i2Coalition Member Spotlight Q&A: Namecheap
Founded in 2000, Namecheap offers domain name services such as registration, transfer, privacy protection, and renewal; as well as shared hosting, VPS hosting, and dedicated servers. Namecheap makes registering, hosting, and managing domains for yourself or others easy and affordable—helping you reach your full potential as an individual or business online.
Namecheap is a member of the i2Coalition, taking part in the Public Policy Working Group and the DNA Working Group to examine policy issues that are important to the domain name and hosting industries.
We caught up with Owen Smigelski, Namecheap’s Head of ICANN Compliance and Relations; and Essie Musailova, Compliance and Relations Manager, to discuss growth, resilience, and a window into the future of managed services.
i2Coalition: Can you give us the elevator pitch for Namecheap?
Owen Smigelski: Our goal is to deliver online products and services that can provide everything that everyone needs to thrive online. We deliver industry-leading customer support with less hassle and lower cost to ensure a free and open Internet accessible to all, with a wide variety of products and services that can help everyone from the individual customer to the largest companies out there get online.
i2Coalition: Your company name suggests simple domain registration, but you offer so much more. How has your mission evolved?
OS: Our founder, Richard Kirkendall, was a domain investor, and he wanted to start his own Internet registrar. Over time, Namecheap evolved into a best-in-service for… everything! Our focus is on more than just offering lower-cost products, but also on adding value for our customers through our products, services and user experiences.
i2Coalition: How have the dynamics around domain names changed in the past few years, and how has that impacted your service offerings?
OS: I think the new gTLDs certainly were a big change. This created more opportunities for individuals and businesses to brand themselves online. Over the years, we’ve observed that certain TLDs have become more prominent, while many are more niche. At Namecheap, we’ve taken cues from our customers and focused on building our portfolio with the TLDs that customers want the most. We’re also looking to what we believe may be the future for our industry, which is decentralized domains via the Handshake domain name protocol. We purchased a stake in Namebase, so we are actively involved in other things just outside of the normal domain name space. We often think about what could be market leaders and market drivers moving forward.
i2Coalition: What impact do you think recent geopolitical events have had on your more recent growth?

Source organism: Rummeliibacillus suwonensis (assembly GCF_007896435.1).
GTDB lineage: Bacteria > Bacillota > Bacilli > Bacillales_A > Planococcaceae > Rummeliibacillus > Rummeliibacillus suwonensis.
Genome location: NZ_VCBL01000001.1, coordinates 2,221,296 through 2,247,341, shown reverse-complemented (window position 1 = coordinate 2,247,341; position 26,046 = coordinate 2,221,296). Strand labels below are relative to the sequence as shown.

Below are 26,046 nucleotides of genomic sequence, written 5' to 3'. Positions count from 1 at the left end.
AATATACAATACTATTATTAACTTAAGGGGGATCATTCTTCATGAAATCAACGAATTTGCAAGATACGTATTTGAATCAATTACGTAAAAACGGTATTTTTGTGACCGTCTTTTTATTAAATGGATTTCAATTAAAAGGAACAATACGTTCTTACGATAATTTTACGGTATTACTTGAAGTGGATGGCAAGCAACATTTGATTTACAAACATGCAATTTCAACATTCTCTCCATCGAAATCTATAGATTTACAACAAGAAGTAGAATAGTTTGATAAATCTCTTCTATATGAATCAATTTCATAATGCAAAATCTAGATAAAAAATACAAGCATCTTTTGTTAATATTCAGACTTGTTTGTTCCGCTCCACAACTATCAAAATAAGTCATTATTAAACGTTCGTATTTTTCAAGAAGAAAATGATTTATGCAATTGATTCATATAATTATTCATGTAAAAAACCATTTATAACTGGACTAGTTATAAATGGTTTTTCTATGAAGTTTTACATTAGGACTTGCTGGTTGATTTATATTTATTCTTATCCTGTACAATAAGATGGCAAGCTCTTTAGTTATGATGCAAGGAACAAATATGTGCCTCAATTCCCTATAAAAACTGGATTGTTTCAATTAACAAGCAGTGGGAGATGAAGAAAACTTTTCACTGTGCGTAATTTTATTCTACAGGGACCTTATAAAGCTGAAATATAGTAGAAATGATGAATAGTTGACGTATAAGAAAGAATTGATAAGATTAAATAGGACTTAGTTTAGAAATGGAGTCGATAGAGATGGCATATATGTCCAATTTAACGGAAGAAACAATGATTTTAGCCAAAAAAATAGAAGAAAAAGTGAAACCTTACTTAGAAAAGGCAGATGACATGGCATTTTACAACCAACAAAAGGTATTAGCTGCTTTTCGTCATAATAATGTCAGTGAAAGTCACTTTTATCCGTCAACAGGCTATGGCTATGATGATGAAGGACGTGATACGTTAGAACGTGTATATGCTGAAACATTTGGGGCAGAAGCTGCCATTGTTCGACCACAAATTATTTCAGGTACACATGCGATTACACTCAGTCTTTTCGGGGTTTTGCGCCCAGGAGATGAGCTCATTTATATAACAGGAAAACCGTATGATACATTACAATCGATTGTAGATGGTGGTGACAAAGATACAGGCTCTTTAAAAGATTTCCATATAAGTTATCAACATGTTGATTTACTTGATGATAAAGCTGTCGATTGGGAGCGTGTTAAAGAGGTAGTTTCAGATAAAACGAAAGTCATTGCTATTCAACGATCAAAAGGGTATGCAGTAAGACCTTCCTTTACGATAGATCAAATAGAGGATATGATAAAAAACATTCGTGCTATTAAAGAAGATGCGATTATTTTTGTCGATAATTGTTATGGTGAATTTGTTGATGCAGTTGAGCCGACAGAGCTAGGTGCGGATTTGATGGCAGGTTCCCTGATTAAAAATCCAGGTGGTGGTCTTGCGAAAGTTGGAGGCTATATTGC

OS: You may have heard about our involvement in Ukraine. A sizable proportion of our team has been based for a number of years in Ukraine, so we had some contingency plans in place. We certainly never expected the actual invasion to happen, but we spared no expense or resources in terms of making sure our team was safe, that they were able to relocate if they needed to. If they needed to get out of the country with their families, we did everything we could to help them get out. We’ve established continuity plans to get our team established in other countries and then we continue to support those who have remained inside Ukraine.
i2Coalition: Why did your team find it important to join the i2Coalition?
OS: Why just play the game when you can change the game? Namecheap has always been focused on growth, and we’ve long maintained double-digit growth year after year. As we’ve matured, we asked ourselves, “How can we take our skills and our knowledge and become a recognized leader in the field to achieve more than just our business goals, to benefit the whole industry as well as our customers and all Internet users worldwide?”
Which i2C initiatives connect most deeply with your team’s ethos?
Essie Musailov: We just started with the Public Policy Working Group, and we’re so excited to be part of it. We were shocked at how much information was covered in just one meeting. We knew right away that we were in the right place, because all the members were talking about many things that we at Namecheap were already considering internally, and now we have a greater community to have an outlet for our discussions. We’re also looking forward to getting active in the DNS Issues Working Group. We think that contributing and being part of this group is essential for our team at this point—not just for working with ICANN, but working with the wider stakeholder group and internally on issues of DNS abuse.
i2Coalition: Where does government policy interface with your work on a daily basis?
OS: I think the ongoing EU legislative activity and the GDPR issues have opened our eyes industry-wide to how government involvement can significantly impact our day-to-day operations. One of the reasons to get involved in organizations such as the i2Coalition is to look through that window into what’s there, what’s coming, as well as the opportunities for advocacy and impact on the decisions that could affect not just Namecheap but also the industry in general.